Postcolonizing the Commonwealth: Studies in Literature and Culture

By Rowland Smith | Go to book overview

13

A Vision of Unity: Brathwaite,
Ngugi, Rushdie and the Quest
for Authenticity

Mac Fenwick

This paper addresses three questions. First, how are writers and intellectuals creating, maintaining or giving voice to authentic, local cultural traditions in the face of rapid globalization? Second, is there a global voice or tradition growing up around us that can authentically claim to encompass these local voices? And third, what is the relationship between local and global forms? As I hope that the form of these questions makes clear, I believe that an understanding of the relationship between local and global can be approached through an exploration of the notion of authenticity itself.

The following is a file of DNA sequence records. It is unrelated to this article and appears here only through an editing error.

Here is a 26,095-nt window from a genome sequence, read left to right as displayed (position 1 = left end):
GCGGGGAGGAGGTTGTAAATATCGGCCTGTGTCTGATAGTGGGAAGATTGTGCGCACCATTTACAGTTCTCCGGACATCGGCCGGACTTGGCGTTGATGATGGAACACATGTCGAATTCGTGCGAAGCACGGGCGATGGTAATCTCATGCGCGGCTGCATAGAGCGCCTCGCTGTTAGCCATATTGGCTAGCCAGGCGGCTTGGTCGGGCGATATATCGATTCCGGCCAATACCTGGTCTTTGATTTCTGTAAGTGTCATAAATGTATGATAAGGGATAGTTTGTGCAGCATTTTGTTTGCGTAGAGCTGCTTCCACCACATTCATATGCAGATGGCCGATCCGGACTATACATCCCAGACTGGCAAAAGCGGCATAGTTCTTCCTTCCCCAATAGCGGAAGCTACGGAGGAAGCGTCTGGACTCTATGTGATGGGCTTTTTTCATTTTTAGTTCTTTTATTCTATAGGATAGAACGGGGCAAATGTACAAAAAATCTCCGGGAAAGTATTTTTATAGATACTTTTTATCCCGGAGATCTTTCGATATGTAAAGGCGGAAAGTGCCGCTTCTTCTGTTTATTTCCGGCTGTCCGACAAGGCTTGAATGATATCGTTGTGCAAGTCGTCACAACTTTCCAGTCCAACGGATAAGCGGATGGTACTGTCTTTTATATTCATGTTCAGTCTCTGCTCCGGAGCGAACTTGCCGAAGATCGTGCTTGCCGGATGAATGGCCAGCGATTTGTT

I would like to begin these notes with three rather lengthy quotations on the nature of the relationship between authenticity and the processes of cross-cultural exchange and encounter. The first two concern the search for forms that authentically represent local traditions, and the third speaks to the creation of an authentically global perspective. The first is from Edward Kamau Brathwaite's The Development of Creole Society in Jamaica 1770-1820:

The single most important factor in the development of Jamaican society was . . . a cultural action—material, psychological and spiritual—based upon the stimulus response of individuals within the society to their environment and—as white /black, culturally discrete groups—to each

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